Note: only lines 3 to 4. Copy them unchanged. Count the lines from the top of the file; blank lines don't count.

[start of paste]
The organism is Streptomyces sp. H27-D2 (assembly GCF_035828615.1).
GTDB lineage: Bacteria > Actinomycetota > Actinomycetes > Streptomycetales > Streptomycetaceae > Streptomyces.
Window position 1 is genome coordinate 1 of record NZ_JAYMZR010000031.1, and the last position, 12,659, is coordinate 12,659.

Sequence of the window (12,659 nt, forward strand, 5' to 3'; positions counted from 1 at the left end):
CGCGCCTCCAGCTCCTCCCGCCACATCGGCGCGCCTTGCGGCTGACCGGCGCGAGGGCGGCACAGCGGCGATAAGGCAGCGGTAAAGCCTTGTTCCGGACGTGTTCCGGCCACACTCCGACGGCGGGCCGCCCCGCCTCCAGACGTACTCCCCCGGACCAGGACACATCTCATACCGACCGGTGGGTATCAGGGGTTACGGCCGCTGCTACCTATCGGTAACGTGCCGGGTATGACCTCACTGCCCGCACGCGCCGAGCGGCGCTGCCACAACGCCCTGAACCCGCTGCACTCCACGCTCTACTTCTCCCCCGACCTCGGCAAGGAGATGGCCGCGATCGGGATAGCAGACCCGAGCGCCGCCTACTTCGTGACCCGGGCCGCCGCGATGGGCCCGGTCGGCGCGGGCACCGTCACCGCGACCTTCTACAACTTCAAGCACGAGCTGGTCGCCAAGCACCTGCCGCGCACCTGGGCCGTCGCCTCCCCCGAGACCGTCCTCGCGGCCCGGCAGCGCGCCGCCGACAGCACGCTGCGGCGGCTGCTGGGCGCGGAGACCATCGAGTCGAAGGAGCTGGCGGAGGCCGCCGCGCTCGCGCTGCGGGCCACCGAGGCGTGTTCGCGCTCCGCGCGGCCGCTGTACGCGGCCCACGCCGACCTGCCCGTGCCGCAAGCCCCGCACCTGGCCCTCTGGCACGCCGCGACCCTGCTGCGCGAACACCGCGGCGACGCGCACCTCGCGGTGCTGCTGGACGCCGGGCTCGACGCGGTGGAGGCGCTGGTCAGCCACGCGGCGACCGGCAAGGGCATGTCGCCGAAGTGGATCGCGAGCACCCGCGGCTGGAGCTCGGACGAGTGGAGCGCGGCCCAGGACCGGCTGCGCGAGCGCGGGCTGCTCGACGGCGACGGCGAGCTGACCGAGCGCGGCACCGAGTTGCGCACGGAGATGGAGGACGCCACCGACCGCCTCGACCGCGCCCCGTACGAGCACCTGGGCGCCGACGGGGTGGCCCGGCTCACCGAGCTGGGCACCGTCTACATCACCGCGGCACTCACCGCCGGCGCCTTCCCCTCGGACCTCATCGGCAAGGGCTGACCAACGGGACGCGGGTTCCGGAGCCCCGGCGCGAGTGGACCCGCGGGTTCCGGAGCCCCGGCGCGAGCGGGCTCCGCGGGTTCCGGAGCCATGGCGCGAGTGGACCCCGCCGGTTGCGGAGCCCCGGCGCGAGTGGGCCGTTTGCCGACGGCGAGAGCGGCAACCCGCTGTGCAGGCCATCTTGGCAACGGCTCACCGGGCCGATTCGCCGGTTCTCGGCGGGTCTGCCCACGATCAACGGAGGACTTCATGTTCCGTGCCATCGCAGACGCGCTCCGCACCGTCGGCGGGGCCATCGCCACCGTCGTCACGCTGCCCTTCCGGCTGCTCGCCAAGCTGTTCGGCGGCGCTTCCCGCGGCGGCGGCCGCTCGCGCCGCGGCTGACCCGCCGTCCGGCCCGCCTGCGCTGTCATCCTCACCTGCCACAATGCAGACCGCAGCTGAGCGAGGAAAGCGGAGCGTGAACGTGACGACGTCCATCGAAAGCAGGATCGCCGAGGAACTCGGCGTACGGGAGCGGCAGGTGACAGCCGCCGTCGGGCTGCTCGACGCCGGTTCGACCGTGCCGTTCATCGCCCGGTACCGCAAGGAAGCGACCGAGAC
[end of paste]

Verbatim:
Window position 1 is genome coordinate 1 of record NZ_JAYMZR010000031.1, and the last position, 12,659, is coordinate 12,659.

Sequence of the window (12,659 nt, forward strand, 5' to 3'; positions counted from 1 at the left end):